Health Focus: June is ALS Awareness Month


JOHNSON CITY (June 16, 2015) – June marks ALS Awareness Month, bringing attention to amyotrophic lateral sclerosis (ALS), better known to many as Lou Gehrig’s Disease.

ALS is a progressive neurodegenerative disease that affects nerve cells in the brain and spinal cord, ultimately causing severe muscle atrophy. There is no cure for ALS, a disease that gathered much attention last year across the globe as thousands of people conducted “ice bucket challenges” to raise money for continued ALS research.

An ALS diagnosis carries a poor prognosis, with the mean survival being between three to five years, and treatment of the disease is not always affective.

Several faculty members at East Tennessee State University work with ALS patients, as the impact of the disease on an individual’s body is widespread.

“It is a complex disease that requires a multidisciplinary approach to care,” said Kristen McHenry, a respiratory therapist and assistant professor in the Department of Allied Health Sciences at ETSU’s College of Clinical and Rehabilitative Health Sciences.

Muscle weakness affiliated with ALS can cause difficulty in swallowing, speaking and even breathing, she noted.

“This causes a restrictive lung disease or a decrease in lung volumes and capacities,” McHenry explained. “Respiratory involvement eventually occurs in all ALS patients and pulmonary complications are the most frequent cause of death – aspiration, respiratory infection, respiratory failure and so forth.”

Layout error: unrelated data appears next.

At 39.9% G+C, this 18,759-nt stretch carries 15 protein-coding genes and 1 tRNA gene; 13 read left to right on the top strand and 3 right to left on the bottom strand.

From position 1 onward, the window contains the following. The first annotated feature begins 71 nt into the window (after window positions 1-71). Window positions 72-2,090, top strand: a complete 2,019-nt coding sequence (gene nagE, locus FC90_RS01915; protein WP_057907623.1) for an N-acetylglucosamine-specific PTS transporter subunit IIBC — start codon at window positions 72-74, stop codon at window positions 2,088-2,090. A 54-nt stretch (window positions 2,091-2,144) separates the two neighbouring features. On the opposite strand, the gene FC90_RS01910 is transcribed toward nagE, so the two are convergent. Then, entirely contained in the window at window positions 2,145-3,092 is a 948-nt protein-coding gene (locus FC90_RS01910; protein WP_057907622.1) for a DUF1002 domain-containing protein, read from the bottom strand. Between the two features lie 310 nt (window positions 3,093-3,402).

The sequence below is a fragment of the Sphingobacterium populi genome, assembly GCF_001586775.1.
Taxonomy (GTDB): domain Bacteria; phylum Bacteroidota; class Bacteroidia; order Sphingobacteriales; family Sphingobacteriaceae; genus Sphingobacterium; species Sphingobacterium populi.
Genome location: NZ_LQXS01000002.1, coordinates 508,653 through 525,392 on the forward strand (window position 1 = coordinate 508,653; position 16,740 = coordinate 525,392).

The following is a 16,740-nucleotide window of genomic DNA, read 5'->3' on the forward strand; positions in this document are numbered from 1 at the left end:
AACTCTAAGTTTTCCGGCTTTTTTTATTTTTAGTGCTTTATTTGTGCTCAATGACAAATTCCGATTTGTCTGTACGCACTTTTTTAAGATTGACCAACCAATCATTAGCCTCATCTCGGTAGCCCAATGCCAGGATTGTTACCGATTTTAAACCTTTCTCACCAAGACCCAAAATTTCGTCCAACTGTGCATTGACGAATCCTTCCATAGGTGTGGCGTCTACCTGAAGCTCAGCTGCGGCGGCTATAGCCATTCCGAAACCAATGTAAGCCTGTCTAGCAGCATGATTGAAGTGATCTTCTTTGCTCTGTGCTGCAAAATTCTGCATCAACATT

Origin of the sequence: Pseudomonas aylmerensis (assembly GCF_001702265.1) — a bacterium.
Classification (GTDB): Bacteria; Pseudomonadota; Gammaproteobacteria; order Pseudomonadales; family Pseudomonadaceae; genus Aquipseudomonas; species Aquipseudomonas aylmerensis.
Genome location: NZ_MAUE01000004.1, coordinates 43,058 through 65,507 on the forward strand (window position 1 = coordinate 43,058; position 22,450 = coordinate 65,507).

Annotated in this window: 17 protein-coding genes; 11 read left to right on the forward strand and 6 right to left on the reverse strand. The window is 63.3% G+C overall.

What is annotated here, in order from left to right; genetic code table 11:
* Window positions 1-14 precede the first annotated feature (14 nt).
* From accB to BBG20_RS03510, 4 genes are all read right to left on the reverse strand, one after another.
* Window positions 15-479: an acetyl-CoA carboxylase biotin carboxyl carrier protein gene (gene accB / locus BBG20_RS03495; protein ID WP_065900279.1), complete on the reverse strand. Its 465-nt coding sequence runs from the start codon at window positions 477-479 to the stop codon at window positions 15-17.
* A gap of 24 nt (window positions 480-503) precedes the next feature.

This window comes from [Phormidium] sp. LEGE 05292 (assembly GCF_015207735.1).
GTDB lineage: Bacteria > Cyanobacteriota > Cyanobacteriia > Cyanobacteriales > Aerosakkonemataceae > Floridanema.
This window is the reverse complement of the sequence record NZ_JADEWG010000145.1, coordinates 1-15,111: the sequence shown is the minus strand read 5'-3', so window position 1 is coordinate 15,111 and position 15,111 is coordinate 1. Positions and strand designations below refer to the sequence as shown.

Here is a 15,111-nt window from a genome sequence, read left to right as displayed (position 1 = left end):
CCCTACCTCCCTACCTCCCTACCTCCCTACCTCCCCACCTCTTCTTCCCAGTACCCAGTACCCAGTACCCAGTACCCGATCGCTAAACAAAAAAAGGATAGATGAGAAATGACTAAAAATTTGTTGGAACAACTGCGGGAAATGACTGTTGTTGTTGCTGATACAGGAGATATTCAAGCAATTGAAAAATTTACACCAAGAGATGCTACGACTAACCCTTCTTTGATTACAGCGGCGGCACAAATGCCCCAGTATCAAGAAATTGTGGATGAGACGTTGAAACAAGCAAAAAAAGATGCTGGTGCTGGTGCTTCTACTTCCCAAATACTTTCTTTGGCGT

With the progressive degeneration of muscles, individuals with the disease also experience declines in the ability to feed themselves, which means a nutritionist is also often a part of an ALS patient’s treatment team.

“Adaptive feeding equipment may be used to help the individual feed himself or herself as long as possible or the individual may need to be hand fed,” said Dr. Eileen Cress, a nutrition professor in the College of Clinical and Rehabilitative Health Sciences at ETSU. “Calorie-dense, oral nutritional supplements may be provided to meet nutritional needs. If the individual desires, nutritional support can be administered via a feeding tube.”

Like his colleagues, Dave Arnall, also treats patients with ALS in his role as a physical therapist.

“It is important, for the patient’s comfort, to have range of motion exercises designed by a physical therapist,” explained Arnall, a physical therapy professor in the College of Clinical and Rehabilitative Health Sciences. “Daily range of motion exercises help to mobilize all of the joints in an extremity and reduce the pain of immobility that ALS patients experience.”

 Signs and symptoms of ALS include:

  • Muscle weakness that usually begins in localized muscle groups. The patient will typically experience fasciculation, or involuntary quivering, of the affected muscles. (Because weakness and fatigue may be caused by many diseases or health problems, a nerve conduction study by a trained neurologist is required to make a definitive diagnosis.)
  • As the disease progresses, inspiratory muscle decline may occur, making it difficult for the patient to maintain effective ventilation. This can lead to ineffective cough and nocturnal hypoxemia (low oxygen) and hypoventilation (high carbon dioxide).
  • Slurring of speech or trouble swallowing or chewing.
  • Difficulty walking or frequent tripping.
  • Difficulty holding your head up.
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